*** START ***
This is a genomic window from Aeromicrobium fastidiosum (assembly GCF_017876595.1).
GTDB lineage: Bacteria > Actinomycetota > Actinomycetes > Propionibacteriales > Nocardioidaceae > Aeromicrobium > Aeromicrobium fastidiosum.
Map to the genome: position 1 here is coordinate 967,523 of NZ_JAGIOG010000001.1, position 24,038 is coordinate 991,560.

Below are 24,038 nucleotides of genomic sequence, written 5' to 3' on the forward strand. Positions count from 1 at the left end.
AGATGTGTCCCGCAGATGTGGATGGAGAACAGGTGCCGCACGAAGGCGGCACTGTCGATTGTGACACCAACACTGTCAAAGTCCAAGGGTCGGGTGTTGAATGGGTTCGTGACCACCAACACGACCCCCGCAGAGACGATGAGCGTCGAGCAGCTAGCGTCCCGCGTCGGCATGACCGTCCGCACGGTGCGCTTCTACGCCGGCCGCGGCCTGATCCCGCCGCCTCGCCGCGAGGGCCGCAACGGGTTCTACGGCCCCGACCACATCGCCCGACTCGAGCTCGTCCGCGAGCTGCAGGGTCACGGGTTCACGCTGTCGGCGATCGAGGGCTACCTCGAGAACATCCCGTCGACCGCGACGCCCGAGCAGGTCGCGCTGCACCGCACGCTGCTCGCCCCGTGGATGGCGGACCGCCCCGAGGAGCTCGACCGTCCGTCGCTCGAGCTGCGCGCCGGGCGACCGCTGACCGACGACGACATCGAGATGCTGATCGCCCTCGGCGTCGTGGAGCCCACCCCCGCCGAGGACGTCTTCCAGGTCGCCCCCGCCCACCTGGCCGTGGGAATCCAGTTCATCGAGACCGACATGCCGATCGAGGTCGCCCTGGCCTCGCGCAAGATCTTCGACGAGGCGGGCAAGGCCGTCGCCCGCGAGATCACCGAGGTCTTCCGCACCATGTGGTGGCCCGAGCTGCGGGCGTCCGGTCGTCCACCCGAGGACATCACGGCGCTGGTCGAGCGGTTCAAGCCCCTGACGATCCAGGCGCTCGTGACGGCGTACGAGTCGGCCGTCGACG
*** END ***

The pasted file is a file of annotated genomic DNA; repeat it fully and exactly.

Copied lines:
This is a genomic window from Aeromicrobium fastidiosum (assembly GCF_017876595.1).
GTDB lineage: Bacteria > Actinomycetota > Actinomycetes > Propionibacteriales > Nocardioidaceae > Aeromicrobium > Aeromicrobium fastidiosum.
Map to the genome: position 1 here is coordinate 967,523 of NZ_JAGIOG010000001.1, position 24,038 is coordinate 991,560.

Below are 24,038 nucleotides of genomic sequence, written 5' to 3' on the forward strand. Positions count from 1 at the left end.
AGATGTGTCCCGCAGATGTGGATGGAGAACAGGTGCCGCACGAAGGCGGCACTGTCGATTGTGACACCAACACTGTCAAAGTCCAAGGGTCGGGTGTTGAATGGGTTCGTGACCACCAACACGACCCCCGCAGAGACGATGAGCGTCGAGCAGCTAGCGTCCCGCGTCGGCATGACCGTCCGCACGGTGCGCTTCTACGCCGGCCGCGGCCTGATCCCGCCGCCTCGCCGCGAGGGCCGCAACGGGTTCTACGGCCCCGACCACATCGCCCGACTCGAGCTCGTCCGCGAGCTGCAGGGTCACGGGTTCACGCTGTCGGCGATCGAGGGCTACCTCGAGAACATCCCGTCGACCGCGACGCCCGAGCAGGTCGCGCTGCACCGCACGCTGCTCGCCCCGTGGATGGCGGACCGCCCCGAGGAGCTCGACCGTCCGTCGCTCGAGCTGCGCGCCGGGCGACCGCTGACCGACGACGACATCGAGATGCTGATCGCCCTCGGCGTCGTGGAGCCCACCCCCGCCGAGGACGTCTTCCAGGTCGCCCCCGCCCACCTGGCCGTGGGAATCCAGTTCATCGAGACCGACATGCCGATCGAGGTCGCCCTGGCCTCGCGCAAGATCTTCGACGAGGCGGGCAAGGCCGTCGCCCGCGAGATCACCGAGGTCTTCCGCACCATGTGGTGGCCCGAGCTGCGGGCGTCCGGTCGTCCACCCGAGGACATCACGGCGCTGGTCGAGCGGTTCAAGCCCCTGACGATCCAGGCGCTCGTGACGGCGTACGAGTCGGCCGTCGACG